The Principles of Classical Pedagogywith Dr. Christopher Perrin
In this eleven-session course, Dr. Christopher Perrin presents nine essential principles of classical pedagogy that have been part of the classical tradition of education and explains how each of them can enable one to teach with great effectiveness and impact. Dr. Perrin has given this training to many classical schools and homeschooling teachers across the country, receiving great reviews that have lead to great demand for this training.
This course is divided into eleven lessons and follows a straightforward organizational scheme. The first lesson is an overview of the eight essential principles of classical pedagogy, or teaching methods. He then presents on each principle, adding a ninth principle at the end (By Teaching We Learn). Within each lesson, you will find a video lecture, reading assignments, questions for discussion and reflection, and additional recommended resources.
- Lesson 1: Introduction to the Essential Principles of Pedagogy
- Lesson 2: Festina Lente (Make Haste Slowly)
- Lesson 3: Multum non Multa (Much not Many)
- Lesson 4: Repetitio Mater Memory (Repetition Is the Mother of Memory)
- Lesson 5: Embodied Learning—The Rhythms, Practices, Traditions, and Routines of Learning
- Lesson 6: Embodied Learning—Liturgical Learning
- Lesson 7: Songs, Chants, and Jingles
- Lesson 8: Wonder and Curiosity
- Lesson 9: Educational Virtue—Cultivating Habits of Learning Necessary for a Student to be a Student
- Lesson 10: Scholé and Contemplation
- Lesson 11: Docendo Discimus (By Teaching We Learn)
Dr. Christopher Perrin is an author, consultant, and speaker who specializes in classical education. He is committed to the renewal of the liberal arts tradition. He cofounded and serves full-time as the CEO/publisher at Classical Academic Press, a classical education curriculum, media, and consulting company. Christopher also serves as a consultant to charter, public, private, and Christian schools across the country. He serves on the board of the Society for Classical Learning and as the director of the Alcuin Fellowship of classical educators. He has published numerous articles and lectures that are widely used throughout the United States and the English-speaking world.
Christopher received his B.A. in history from the University of South Carolina and his M.Div. and Ph.D. in apologetics from Westminster Theological Seminary. He was also a special student in literature at St. John’s College in Annapolis, MD. He has taught at Messiah College and Chesapeake Theological Seminary, and served as the founding headmaster of a classical school in Harrisburg, PA, for ten years. He is the author of the books An Introduction to Classical Education: A Guide for Parents, The Greek Alphabet Code Cracker, and Greek for Children, and the co-author of the Latin for Children series published by Classical Academic Press.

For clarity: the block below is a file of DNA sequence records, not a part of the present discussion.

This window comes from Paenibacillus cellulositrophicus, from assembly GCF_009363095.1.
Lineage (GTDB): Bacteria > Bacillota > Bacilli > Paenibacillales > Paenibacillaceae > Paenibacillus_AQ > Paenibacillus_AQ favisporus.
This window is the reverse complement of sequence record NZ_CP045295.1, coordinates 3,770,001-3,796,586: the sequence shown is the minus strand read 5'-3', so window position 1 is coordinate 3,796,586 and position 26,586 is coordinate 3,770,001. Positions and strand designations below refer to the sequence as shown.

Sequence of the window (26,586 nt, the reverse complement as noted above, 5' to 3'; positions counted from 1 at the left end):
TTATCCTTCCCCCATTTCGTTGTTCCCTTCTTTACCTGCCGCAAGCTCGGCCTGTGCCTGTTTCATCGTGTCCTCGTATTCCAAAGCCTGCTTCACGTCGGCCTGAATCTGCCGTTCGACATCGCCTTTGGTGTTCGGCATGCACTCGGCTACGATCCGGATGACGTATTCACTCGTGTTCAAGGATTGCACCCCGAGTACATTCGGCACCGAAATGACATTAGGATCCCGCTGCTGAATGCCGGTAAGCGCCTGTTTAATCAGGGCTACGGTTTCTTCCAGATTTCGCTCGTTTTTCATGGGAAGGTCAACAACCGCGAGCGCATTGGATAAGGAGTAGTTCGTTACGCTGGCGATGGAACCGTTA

Please Note: ClassicalU is currently developing a certification to accompany our course offerings. The certification credit component of this course is now active but also undergoing refinement and testing.
To obtain a certification credit for this course, simply complete the quiz that follows each presentation in the course, and then also take the certification test at the end of the course. The quizzes are designed to ensure that you have understood the essential content of each presentation, and they can be taken more than once if necessary. The cumulative certification test at the end of the course is given as a pass/fail test and requires that you upload one short essay (of 600 – 750 words) demonstrating your understanding this course. When you have completed the course, a certificate that you can print or email will magically appear under the “My Courses” section of this website.
For this course, the essay assignment is:
In 600 – 750 words, describe the connections between two or more of the principles presented in this course, and how these principles promote an education that ends in wisdom.
Please allow approximately 2 weeks for essay submissions to be reviewed.
By taking the course for certification credit, you also will be on your way to obtaining a Level 1 certification.
Join the Conversation
Discuss these ideas with educators from across the country and the globe.